THE ADVOCATE 553
VOL. 79 PART 4 JULY 2021
By Hamar Foster, Q.C.*
THOMAS RODNEY BERGER, O.C., Q.C.
In December 2020, Tom Berger argued his last case, representing the Peter
Ballantyne Cree Nation in the Saskatchewan Court of Appeal, by video link.
He died four months later, on April 28, 2021, a month after celebrating his
Tom’s important place in B.C. and Canadian history is due mainly to his
nearly six decades of advocating for Aboriginal and treaty rights—as a
lawyer, inquiry commissioner, politician, and writer and speaker. George
Manuel, a founder of the World Council of Indigenous Peoples and a giant
in his own right, said that Tom’s report on the proposed Mackenzie Valley
Pipeline in 1977 was “the best statement on Indian rights to come from any
government since the Europeans first came to Canada”. And that was just
one of Tom’s many, many achievements, so many that I can acknowledge
only some of them here in the course of remembering him primarily for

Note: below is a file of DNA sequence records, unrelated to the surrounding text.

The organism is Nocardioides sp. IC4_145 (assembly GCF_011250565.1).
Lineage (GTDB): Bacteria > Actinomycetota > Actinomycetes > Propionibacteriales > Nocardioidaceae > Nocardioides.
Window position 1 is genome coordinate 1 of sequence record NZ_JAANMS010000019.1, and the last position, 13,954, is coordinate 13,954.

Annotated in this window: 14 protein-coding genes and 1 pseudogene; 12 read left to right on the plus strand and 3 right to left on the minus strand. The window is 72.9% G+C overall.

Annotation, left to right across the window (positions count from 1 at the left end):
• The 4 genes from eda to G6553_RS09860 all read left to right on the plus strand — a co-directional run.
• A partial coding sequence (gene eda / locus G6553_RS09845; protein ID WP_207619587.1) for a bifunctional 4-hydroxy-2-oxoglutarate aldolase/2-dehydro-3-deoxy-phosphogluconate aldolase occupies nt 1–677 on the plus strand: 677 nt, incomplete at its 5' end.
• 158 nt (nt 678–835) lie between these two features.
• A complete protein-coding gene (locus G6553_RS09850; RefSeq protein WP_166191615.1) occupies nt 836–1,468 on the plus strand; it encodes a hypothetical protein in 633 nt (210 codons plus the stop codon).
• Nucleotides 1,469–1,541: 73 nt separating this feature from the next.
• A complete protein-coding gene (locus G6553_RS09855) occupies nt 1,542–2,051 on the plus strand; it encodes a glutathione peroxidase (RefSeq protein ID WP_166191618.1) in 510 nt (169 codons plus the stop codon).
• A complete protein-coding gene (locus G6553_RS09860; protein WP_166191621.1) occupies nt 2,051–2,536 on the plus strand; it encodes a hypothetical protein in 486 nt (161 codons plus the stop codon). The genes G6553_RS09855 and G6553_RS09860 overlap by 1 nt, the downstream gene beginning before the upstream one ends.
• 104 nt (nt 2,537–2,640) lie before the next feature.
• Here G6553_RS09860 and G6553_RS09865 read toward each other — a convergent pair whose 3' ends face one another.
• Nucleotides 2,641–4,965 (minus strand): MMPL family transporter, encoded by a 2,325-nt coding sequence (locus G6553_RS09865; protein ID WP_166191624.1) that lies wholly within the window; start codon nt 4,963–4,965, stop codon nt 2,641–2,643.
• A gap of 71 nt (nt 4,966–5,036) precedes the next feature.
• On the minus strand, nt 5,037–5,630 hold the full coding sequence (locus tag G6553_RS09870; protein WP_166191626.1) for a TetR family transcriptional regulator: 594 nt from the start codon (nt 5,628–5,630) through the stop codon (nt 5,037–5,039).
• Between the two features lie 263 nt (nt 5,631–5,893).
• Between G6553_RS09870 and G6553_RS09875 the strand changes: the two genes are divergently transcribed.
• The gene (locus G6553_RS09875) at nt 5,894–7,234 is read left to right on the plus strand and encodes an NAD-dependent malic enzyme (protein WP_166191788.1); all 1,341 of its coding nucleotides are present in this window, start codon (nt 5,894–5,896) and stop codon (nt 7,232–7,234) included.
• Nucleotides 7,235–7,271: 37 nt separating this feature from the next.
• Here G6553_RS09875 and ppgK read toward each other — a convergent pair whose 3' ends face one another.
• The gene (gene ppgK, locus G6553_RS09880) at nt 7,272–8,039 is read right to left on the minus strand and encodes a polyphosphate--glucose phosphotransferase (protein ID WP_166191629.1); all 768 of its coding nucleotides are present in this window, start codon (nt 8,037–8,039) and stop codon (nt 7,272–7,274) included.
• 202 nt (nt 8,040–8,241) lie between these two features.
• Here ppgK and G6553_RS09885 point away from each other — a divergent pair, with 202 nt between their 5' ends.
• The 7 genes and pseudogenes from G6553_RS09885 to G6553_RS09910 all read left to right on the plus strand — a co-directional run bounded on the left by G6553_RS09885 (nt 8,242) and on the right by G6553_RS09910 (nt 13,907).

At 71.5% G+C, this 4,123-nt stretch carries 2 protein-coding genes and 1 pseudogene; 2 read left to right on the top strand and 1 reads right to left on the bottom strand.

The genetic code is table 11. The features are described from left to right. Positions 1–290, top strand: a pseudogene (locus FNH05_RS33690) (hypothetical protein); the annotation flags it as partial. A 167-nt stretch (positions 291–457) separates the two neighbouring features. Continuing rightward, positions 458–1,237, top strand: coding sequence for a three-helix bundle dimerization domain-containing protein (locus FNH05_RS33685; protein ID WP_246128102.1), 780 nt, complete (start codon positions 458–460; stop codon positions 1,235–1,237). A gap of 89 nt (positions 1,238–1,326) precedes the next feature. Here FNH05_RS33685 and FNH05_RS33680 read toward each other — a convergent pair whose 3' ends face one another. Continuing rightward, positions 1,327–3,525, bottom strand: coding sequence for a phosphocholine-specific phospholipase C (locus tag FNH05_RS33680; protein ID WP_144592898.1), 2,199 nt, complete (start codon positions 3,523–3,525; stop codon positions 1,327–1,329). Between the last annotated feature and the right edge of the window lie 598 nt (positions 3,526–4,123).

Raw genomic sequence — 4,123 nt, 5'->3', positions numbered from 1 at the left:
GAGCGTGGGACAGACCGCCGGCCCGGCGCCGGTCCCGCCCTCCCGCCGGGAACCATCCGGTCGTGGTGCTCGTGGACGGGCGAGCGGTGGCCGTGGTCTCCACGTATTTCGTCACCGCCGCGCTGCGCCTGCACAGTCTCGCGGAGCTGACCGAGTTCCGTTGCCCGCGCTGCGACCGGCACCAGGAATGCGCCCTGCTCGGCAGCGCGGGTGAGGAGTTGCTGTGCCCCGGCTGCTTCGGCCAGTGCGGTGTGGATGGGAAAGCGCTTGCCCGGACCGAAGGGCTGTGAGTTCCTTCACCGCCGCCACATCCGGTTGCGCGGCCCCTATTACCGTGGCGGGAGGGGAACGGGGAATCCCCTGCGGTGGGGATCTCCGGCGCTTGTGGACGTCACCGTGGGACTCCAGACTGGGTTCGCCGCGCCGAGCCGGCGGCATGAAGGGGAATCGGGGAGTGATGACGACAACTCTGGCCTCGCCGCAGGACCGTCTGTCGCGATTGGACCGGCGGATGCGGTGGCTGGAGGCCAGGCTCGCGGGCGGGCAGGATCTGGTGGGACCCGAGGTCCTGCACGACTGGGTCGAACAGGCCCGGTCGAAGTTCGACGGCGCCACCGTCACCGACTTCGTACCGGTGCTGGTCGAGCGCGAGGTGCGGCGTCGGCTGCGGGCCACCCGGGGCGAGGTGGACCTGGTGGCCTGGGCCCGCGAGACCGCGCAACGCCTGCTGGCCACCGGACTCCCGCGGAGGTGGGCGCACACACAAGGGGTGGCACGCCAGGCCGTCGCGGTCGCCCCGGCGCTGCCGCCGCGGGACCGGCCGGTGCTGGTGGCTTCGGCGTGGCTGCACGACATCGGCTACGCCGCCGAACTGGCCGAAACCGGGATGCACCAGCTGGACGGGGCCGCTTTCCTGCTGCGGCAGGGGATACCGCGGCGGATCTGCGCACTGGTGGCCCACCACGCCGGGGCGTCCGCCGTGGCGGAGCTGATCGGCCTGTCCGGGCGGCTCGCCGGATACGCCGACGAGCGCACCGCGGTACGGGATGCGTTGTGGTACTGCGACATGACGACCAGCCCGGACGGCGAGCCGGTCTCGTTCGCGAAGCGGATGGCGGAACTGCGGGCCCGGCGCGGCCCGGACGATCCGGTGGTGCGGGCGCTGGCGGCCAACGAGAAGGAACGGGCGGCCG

three qualities: his ability to listen, the strength of his convictions and his
moral courage. These made it possible for him to overcome obstacles and
help to change the nation.
The integrity and eloquence of Tom’s listening is evident in the videos of
the pipeline hearings in the 1970s. Not content to stay in the South, requiring
people to come to him, he travelled throughout the North, visiting every
community, bringing the inquiry to them. As he told a documentary maker:
“What the people of the North are forcing us to do is re-examine the economic
religion of our time, that there should be an ever-expanding cycle of
growth and consumption, that material well-being is the most important
thing in life. They don’t share those goals with us. They’ve made that clear
* Hamar Foster, Q.C., is a professor emeritus at the University of Victoria Faculty of Law. He has an old but trusty sailboat.